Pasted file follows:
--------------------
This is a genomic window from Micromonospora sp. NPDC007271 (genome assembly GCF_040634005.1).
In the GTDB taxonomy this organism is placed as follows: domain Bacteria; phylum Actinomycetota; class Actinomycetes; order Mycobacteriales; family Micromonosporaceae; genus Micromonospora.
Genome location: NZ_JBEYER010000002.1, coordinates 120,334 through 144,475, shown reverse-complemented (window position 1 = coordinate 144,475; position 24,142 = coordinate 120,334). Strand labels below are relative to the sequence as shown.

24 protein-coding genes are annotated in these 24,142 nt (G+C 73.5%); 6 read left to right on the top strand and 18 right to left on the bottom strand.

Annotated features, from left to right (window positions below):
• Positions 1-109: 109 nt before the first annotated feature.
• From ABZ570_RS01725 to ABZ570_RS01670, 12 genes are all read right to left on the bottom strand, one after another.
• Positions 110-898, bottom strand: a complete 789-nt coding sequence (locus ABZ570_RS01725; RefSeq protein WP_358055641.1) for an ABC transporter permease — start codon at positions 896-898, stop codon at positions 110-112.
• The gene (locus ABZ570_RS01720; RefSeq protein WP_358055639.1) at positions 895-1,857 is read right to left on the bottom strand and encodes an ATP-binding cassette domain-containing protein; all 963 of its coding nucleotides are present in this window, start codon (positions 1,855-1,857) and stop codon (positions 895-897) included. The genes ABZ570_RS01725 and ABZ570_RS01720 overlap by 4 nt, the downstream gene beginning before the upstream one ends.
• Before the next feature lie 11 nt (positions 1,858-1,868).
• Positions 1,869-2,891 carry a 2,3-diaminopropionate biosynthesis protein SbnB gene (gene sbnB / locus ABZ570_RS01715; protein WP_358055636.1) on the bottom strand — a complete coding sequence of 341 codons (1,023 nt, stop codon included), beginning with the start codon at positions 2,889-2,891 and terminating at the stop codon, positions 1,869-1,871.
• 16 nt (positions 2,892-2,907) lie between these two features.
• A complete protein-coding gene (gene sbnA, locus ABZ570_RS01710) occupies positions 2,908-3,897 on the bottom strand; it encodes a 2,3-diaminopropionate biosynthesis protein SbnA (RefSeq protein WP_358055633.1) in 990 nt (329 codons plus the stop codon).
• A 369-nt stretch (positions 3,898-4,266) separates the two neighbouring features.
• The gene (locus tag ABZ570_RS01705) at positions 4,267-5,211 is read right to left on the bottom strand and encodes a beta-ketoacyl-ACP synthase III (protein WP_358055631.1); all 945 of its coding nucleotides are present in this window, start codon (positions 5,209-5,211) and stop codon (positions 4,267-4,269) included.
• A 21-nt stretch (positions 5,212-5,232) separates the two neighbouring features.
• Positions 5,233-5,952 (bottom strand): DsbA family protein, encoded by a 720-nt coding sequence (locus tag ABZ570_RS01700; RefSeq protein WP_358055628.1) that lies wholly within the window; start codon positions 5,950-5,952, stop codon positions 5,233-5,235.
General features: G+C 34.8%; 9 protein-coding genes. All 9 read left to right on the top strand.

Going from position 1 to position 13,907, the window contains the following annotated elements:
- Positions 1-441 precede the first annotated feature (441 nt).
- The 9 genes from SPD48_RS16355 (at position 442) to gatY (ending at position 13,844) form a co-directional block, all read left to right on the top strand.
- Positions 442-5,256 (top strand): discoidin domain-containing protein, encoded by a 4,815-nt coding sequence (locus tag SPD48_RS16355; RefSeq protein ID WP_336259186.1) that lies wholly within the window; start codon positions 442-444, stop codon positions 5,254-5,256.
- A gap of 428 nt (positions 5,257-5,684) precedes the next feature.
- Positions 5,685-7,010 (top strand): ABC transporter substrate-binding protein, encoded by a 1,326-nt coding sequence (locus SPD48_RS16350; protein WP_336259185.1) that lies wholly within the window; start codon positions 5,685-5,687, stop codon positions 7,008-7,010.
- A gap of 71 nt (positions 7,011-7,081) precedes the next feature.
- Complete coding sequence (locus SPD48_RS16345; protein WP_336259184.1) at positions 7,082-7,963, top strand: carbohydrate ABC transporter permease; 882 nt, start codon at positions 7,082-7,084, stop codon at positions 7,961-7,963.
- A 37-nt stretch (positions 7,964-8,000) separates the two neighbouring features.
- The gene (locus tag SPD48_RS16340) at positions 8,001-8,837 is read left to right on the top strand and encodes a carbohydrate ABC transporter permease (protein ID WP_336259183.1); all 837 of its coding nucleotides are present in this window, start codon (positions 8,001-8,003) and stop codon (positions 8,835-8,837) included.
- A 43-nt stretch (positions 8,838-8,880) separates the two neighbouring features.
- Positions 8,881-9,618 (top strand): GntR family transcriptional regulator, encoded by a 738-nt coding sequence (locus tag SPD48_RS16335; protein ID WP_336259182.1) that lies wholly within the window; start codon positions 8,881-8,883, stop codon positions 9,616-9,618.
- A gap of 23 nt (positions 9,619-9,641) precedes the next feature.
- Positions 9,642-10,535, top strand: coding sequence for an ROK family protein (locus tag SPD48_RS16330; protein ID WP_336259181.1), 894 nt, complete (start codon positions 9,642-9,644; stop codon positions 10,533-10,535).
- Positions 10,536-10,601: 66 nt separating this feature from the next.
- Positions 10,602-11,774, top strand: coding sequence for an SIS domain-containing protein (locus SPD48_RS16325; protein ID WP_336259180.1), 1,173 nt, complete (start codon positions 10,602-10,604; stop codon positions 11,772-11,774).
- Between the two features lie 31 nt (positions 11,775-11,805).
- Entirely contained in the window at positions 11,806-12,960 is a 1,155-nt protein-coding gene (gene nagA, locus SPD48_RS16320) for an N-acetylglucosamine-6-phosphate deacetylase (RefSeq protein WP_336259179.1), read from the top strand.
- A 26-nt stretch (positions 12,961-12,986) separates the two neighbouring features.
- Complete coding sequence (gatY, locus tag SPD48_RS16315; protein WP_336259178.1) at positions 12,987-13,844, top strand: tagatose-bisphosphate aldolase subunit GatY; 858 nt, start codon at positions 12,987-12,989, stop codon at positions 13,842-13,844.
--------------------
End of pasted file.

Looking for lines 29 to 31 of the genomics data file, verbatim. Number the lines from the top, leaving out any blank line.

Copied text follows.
- A 43-nt stretch (positions 8,838-8,880) separates the two neighbouring features.
- Positions 8,881-9,618 (top strand): GntR family transcriptional regulator, encoded by a 738-nt coding sequence (locus tag SPD48_RS16335; protein ID WP_336259182.1) that lies wholly within the window; start codon positions 8,881-8,883, stop codon positions 9,616-9,618.
- A gap of 23 nt (positions 9,619-9,641) precedes the next feature.